The supercar has a 0.32Cd drag coefficient and measures 4647 in overall length, 2020mm in width and 1204mm in height. It rests on a 2725mm wheelbase, with 21-inch turbine-themed polished alloy wheels on 265/30 ZR21 unique ‘hand-cut’ Pirelli tyres at the front and 22-inch wheels on 365/25 Z-rated rubber at the rear.

Unlike Lamborghini, which with its Sesto Elemento concept is built primarily with carbon-fibre, Jaguar has stuck with an extruded and bonded aluminium chassis clad in the same material.

As well as saving weight over steel, aluminium is also described as one of the most easily recyclable metals available, thus “boosting the C-X75’s sustainability as well as its speed”.

Naturally enough, carbon-fibre is used on the car, such as the rear diffuser, which along with other aerodynamic aids are designed to be ‘active’.

For example, the diffuser has an auto-lowering ‘active aerofoil’ that comes into play as speeds rise, while under the same conditions the front grille and brake cooling vents open and, at the rear corners of the car, vertical ‘control surfaces’ automatically engage to direct airflow aft of the rear wheels (for increased stability and efficiency).

Elements of the exterior design such as the grille and headlights, and the “long-held Jaguar design philosophy of natural, flowing lines and simple, elegant forms” are believed to be pointers to the next-generation XK and a smaller sportscar also rumoured to be in development.

Although the parallels with the Keith Helfet-designed XJ220 are obvious, Jaguar chief designer Ian Callum said inspiration for the C-X75 was drawn from the 1950s C-Type and D-Type racers and the 1966 XJ13 Le Mans prototype – a car he considers is “arguably the most beautiful Jaguar ever made”.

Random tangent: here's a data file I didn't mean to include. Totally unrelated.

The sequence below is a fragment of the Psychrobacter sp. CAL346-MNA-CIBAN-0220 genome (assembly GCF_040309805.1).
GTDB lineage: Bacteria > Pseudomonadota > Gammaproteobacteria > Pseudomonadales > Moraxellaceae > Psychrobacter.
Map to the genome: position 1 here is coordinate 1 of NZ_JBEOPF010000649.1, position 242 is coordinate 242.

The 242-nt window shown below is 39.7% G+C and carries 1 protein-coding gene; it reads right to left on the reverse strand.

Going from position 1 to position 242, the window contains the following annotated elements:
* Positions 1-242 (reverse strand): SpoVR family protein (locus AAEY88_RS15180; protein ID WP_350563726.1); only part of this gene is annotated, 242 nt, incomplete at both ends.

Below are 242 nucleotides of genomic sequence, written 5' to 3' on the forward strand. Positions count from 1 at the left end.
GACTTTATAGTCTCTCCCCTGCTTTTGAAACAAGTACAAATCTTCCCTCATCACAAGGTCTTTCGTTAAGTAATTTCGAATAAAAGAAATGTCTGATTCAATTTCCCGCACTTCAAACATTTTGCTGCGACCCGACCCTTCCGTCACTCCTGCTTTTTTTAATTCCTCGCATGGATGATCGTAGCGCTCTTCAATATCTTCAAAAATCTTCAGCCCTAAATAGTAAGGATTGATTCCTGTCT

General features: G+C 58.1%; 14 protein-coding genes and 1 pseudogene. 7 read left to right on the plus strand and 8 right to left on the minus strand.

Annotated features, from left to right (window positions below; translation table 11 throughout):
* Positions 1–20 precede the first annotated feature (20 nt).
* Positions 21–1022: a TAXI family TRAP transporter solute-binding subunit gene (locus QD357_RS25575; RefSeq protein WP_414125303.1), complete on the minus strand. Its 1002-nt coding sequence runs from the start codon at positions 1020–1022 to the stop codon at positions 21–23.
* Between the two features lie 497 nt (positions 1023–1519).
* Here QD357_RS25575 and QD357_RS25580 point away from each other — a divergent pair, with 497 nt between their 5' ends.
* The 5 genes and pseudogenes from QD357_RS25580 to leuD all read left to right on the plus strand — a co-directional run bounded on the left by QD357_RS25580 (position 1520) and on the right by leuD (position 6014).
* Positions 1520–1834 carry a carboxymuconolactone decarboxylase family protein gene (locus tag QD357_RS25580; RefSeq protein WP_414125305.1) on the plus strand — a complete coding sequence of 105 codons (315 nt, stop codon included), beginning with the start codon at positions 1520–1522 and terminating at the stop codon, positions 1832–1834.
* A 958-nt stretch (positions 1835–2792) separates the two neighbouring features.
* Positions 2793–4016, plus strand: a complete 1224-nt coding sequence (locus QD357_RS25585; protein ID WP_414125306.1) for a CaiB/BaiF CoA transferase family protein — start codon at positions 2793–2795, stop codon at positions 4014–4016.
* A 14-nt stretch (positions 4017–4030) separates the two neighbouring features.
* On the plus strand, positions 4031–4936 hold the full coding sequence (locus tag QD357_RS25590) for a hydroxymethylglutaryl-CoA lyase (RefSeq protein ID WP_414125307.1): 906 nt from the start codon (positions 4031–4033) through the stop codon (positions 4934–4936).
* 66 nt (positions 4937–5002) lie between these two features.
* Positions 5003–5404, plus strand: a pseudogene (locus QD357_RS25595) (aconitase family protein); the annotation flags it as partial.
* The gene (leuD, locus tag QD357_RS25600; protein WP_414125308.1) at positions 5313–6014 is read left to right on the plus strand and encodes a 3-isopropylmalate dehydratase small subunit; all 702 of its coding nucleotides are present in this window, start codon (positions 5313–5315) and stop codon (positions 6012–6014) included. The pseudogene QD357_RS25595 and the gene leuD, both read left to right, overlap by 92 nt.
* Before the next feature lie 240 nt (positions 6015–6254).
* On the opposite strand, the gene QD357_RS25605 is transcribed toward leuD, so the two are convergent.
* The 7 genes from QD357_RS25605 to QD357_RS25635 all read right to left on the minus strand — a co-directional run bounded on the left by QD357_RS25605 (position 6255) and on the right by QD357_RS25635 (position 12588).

“The C-X75 is everything a Jaguar should be,” Mr Callum said. “It possesses remarkable poise and grace yet at the same time has the excitement and potency of a true supercar.

“You could argue this is as close to a pure art form as a concept car can get and we believe it is a worthy homage to 75 years of iconic Jaguar design.”

Accessed via forward-hinged doors that open outwards and upwards, the two-seater cabin has soft shapes and other ‘flowing’ design elements that are meant to represent the movement of the air to the turbines.

It also includes a raft of technology, including an ‘active noise-cancelling’ Bowers & Wilkins stereo and a Bremont clock wound by the acceleration and braking forces of the car.

With the seats fixed, the steering wheel, controls, instrument binnacle and pedals all adjust towards the driver. The instrumentation is based on the XJ, but is combined with designs from fighter aircraft to create ‘virtual 3D gimbals’.

Jaguar Cars managing director Mike O’Driscoll described the concept as “a tribute to the people who shaped the iconic Jaguars that are revered to this day”.

“By making it an innovative test-bed for the technologies of tomorrow, it also ensures that our reputation for engineering excellence will continue for another 75 years and beyond,” he said.